Are our schools and universities preparing our children for the new skills they will need to be successful? How we taught and still teach our children in our K-12 and university systems is no longer sufficient. The role of Pre-K to 12 schools and higher ed have and still continue to TEACH —> LEARN —> APPLY.
“School” was built around content, disseminating information, and then testing what you know about that information. The role of school was to scaffold information so it was accessible at specific age levels. The process of standardization and having “experts” teach subject area content at specific grades or levels are not preparing our children for the skills they will need not only for their future but for what they need today. By the time they are in a typical standardized system for even a year, they are already behind. We need to make changes soon. Actually NOW. There is a sense of urgency about how we prepare our children and our adults for today’s world and their future.
Kids are teaching themselves now. They go to YouTube, check their devices daily, ask their friends for help, or find another way to learn how to do something. Millennials (born 1981-1995) have grown up in a time of rapid change. They know this and are finding out that all the years and money spent on a “good” education does not mean they are good candidates for the jobs they want. My granddaughter, Cali, taught herself Minecraft from a book when she was 6 or 7 because she wanted to learn it. They didn’t teach it in school. Actually, she taught me Minecraft using FaceTime. Generation Zs (born 1996-present), like my 10-year-old granddaughter, will learn what they want when they want to learn it. This new generation is digitally wired, knows to seek out what they want to learn on their own, and will advocate for themselves because they can.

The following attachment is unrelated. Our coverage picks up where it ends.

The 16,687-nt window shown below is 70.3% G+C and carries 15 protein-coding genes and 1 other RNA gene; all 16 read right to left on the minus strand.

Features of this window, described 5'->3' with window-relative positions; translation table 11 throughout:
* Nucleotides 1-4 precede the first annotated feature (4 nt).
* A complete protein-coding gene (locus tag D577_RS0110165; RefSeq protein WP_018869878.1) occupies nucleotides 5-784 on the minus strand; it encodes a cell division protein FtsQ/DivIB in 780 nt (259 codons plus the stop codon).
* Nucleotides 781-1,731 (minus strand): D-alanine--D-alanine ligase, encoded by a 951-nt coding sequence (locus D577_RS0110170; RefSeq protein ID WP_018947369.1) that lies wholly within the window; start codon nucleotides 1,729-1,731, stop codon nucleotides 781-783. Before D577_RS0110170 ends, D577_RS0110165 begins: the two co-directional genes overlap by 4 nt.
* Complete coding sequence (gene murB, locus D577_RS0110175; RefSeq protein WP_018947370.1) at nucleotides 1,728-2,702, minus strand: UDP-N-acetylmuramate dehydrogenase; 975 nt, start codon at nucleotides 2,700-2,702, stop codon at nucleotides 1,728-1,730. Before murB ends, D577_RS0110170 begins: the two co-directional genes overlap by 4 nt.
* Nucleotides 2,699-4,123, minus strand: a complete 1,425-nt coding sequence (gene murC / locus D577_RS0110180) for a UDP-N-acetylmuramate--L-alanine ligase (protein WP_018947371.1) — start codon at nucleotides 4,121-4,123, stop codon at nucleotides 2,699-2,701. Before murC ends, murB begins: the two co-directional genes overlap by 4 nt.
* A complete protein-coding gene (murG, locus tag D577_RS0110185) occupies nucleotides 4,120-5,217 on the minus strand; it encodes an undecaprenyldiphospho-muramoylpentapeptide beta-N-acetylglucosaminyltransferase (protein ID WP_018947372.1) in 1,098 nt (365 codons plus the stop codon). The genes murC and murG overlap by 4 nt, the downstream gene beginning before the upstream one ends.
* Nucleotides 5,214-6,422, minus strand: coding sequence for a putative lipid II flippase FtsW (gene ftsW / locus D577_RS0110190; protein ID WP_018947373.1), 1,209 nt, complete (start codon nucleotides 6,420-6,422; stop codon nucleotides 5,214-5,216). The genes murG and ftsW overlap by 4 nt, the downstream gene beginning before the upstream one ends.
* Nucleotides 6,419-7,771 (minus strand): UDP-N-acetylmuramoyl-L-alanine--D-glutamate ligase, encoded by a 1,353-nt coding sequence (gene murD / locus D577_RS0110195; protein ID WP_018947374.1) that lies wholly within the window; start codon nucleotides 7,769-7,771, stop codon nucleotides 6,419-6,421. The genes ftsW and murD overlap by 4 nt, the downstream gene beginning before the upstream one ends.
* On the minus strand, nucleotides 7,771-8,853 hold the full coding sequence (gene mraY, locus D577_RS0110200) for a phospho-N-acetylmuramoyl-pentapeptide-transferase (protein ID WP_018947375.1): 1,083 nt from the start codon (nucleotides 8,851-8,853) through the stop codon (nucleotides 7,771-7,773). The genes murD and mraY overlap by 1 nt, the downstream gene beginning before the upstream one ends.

All of these generations are probably working together in an organization or school. Some of the older generations are looking at building new skills looking for work or creating their own business. Some of the newer generations especially Generation Z will be the generation that shakes up the system.
Organizations are looking at “skill certification” instead of where you went to school or the degrees you earned. They are looking for curious, creative, and innovative people who are motivated to unlearn and relearn. What are the skills they will need?
Top Skills Needed for the Future
Skills in red are new for that particular time frame. Those skills required by 2030 are radically different from those needed in earlier years. [Source: https://blog.tcea.org/rethinking-learning/] Most of our kindergarteners will graduate from high school in 2030. Think about that. 2030! Why don’t we start building these skills early? Why don’t we change our K-20 systems to teach these skills?
There are organizations changing the landscape of what learning is all about. One is Degreed [https://degreed.com/] where you can create your own learning pathways using their tools. Individuals can tell the system what topics and skills they want to learn about. Then the system serves the best articles, books, videos, courses, and people based on their interests and learning habits.